“It’s important to share [TED talks] with other impoverished communities, since the majority of the people in these communities have lost hope in life,” says Otieno. “We’ve already seen the small impact made in Kibera. People can learn, be encouraged, be motivated and be inspired to think big and differently. And they didn’t have that before.”

While their events both followed a similar structure of a regular TEDx talk, both Kubu and Otieno worked hard to mold the events into something the locals would want to attend, if not continue on their own. From promoting a simplistic, bare-bones image—as to not intimidate the largely impoverished attendees—to knowing what snacks to bring, the two successfully piqued the interest and imaginations of their specific communities by finding common ground.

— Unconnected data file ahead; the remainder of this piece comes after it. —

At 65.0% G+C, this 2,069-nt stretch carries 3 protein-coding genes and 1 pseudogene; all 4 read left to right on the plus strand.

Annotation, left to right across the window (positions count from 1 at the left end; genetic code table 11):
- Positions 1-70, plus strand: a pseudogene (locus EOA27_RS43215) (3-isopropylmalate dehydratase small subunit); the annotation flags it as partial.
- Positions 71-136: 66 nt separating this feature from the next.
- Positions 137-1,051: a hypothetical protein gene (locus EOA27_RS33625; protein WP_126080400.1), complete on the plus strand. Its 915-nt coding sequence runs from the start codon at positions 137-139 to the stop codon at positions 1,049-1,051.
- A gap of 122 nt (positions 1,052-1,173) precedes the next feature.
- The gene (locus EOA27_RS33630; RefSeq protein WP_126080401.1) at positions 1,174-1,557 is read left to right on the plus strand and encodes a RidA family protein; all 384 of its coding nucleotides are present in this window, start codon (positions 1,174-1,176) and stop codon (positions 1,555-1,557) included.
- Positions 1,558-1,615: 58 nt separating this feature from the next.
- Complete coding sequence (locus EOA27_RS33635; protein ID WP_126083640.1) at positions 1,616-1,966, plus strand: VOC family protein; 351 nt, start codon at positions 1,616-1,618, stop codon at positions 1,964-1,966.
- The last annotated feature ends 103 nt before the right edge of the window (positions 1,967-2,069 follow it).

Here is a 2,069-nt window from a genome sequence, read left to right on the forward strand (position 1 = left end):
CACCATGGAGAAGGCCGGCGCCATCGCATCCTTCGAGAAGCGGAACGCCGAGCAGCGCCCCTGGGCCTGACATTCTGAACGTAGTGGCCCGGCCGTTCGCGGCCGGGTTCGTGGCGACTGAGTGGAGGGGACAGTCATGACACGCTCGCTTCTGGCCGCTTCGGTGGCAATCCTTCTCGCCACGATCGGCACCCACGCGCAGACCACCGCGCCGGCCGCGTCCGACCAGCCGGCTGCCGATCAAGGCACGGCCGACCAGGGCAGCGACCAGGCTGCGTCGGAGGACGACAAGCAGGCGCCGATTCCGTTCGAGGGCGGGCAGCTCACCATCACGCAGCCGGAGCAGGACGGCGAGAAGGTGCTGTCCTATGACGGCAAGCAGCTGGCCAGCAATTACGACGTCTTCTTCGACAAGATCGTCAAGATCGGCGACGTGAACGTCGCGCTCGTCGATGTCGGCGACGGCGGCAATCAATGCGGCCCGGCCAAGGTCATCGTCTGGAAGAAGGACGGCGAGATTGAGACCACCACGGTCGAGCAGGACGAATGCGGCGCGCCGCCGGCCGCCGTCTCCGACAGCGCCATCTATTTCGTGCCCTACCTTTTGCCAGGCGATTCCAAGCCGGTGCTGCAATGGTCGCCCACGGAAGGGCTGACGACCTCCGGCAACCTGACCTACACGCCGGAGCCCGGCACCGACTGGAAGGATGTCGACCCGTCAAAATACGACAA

Why you might like to try this

  • Sparks local and global idea-sharing.  In Kliptown, Thulani Madondo, the leader of South Africa’s One Laptop Per Child branch spoke about the program’s efforts to bring new technology to remote communities and classrooms. In response, local children in the audience who had received laptops through this program recorded their own TEDx discussion on how they use it. “What was interesting to me was the ease at which the community caught on to the idea of TEDx and wanted to make their own,” says Kubu. “And to see both the creator of the laptop program and the children who received it side by side brought it full circle.”
  • Empowers community. Otieno says that TEDx Kibera has changed people’s perceptions on who can teach. “They realize that despite their socioeconomic status they are not different. They can’t choose where they are born but they can choose what they want to be.” Since TEDx became a reoccurring presence in Kibera four years ago, new businesses led by event attendees have popped up across the sprawling slum.